I don't know why I don't serve spring rolls more often at home. They're inexpensive, typically easy to prepare, and have that same DIY-at-the-table appeal that the taco nights of my youth did, but with flavors that are a little more sophisticated than premixed taco seasoning and jarred salsa.* The real key to great spring rolls is to balance the textures and flavors of the ingredients inside the soft, stretchy rice paper wrapper. For this version, I'm using tender pea shoots, along with carrots cut into a fine julienne, crispy marinated tofu, herbs, chilies, and toasted peanuts. You could add rehydrated rice or mung bean vermicelli if you'd like, or cucumbers, citrus fruits, spinach, bean sprouts, radish—really anything you want.
That reminds me: I've been meaning to come up with a series of hard-shell taco night recipes for that straight-from-the-supermarket-shelf nostalgia factor, but with much better flavor.
To get the tofu extra crisp, I use my low-and-slow frying technique, which delivers a golden-brown exterior and a substantially thick, crisp crust that makes the tofu perfect for absorbing a flavorful marinade. The key is to dry out the tofu by first pouring boiling water over it (a step that, counterintuitively, ends up evaporating more moisture than it adds), then drying it carefully with paper towels and slowly frying it in oil.
The balance of crunchy, flavorful ingredients inside the rice paper wrapper is important, but I'd argue that the right dipping sauce is even more important. For this vegan recipe, I wanted to make a sauce that is as hearty as the spring roll itself, so I decided to base mine on peanuts and tamarind. It's more of a classic Thai pairing than a Vietnamese one, but it works just fine as a dipping sauce (save some to use as a satay sauce the next time you fire up the grill) and as a post-fry marinade for the tofu (as I've discovered, marinating tofu after frying is far more important than marinating it before frying).
I start by toasting peanuts in the oven. Meanwhile, I pound together garlic and sugar using a mortar and pestle. A mortar and pestle is the best tool for making chunky purées and sauces like this, as it extracts much more flavor through grinding and masticating than a food processor or a knife can.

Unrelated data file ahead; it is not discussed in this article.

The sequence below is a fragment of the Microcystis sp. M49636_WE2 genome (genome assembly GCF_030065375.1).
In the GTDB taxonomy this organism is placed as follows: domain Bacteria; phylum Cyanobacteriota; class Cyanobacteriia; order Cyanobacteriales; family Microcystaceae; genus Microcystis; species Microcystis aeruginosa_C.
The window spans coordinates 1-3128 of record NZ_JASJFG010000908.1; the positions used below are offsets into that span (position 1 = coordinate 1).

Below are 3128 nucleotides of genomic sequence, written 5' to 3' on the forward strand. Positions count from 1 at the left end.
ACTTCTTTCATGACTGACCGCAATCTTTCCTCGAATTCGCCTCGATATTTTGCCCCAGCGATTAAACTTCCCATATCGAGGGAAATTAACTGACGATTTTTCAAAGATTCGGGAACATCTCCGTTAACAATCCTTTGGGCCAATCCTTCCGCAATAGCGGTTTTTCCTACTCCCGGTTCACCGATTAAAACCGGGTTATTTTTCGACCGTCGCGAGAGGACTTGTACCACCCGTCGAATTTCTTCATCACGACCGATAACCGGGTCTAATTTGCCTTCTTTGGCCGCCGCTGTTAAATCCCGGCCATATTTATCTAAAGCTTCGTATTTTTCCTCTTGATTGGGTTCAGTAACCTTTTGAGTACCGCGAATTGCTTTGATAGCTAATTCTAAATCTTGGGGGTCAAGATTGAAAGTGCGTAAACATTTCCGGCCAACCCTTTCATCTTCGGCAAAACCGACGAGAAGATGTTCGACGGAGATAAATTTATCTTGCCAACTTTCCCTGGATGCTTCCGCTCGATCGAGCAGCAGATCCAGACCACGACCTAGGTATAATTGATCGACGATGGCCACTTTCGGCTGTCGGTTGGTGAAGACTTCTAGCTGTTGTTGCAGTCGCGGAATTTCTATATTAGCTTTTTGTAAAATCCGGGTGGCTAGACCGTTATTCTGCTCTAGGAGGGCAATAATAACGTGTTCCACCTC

Next, I add the peanuts, pounding them down into a purée. For flavor, I add soy sauce and intensely sour concentrated tamarind paste. (It's widely available in any Asian market, in the international aisle of most grocery stores—I found it at both Whole Foods and Safeway here in the Bay Area—or online.) I've made similar dipping sauces from scratch using lemongrass, shallots, coriander roots, and chilies, but it's much easier to just add some commercial curry paste, which has comparable ingredients conveniently packaged in one jar. If you're trying to make a world-class Thai curry, you'll want to make your curry paste from scratch, but for a quick and easy dipping sauce, this is great to have around.
When the paste is incorporated, I add vegetable oil and water until I get a pourable yet rich and creamy consistency.
Some of it goes into a bowl with the tofu, while the rest I keep for serving.
And, as far as preparation goes, that's about all you need to do. The rest is up to your dinner guests. Arrange all the fillings on a large platter or two, serving the dipping sauce, extra crushed peanuts, and herbs like cilantro, mint, and basil on the side, along with a plate of rice paper wrappers and a bowl of warm water for moistening them.
To form a spring roll, start by dipping the rice paper in the warm water, then transfer it to your plate or cutting board. Layer a small amount of each filling into the center of the wrapper. The number one error I see folks making here is overloading the wrapper. It's the same error people tend to run into when making dumplings for the first time, or perhaps when stuffing a burrito. Go easy—you can always eat more of them when you're done with the first!
To roll the spring rolls, I lift up the edge of the rice paper closest to me with the thumbs and forefingers of both hands, pulling it forward over the filling while simultaneously pushing back on the filling with the middle finger of each hand to get the roll nice and tight. Once the paper is over the filling, I fold one side inward, then continue rolling forward, keeping everything nice and tight. (If you are making these in advance and want to store them for later on, you'll need to fold both sides inward to form a completely sealed roll.)
You should end up with a tight package that's open on one side, showing off its fillings and ready to be dipped.
And, once you taste the peanut sauce, you're going to want to dip it again and again.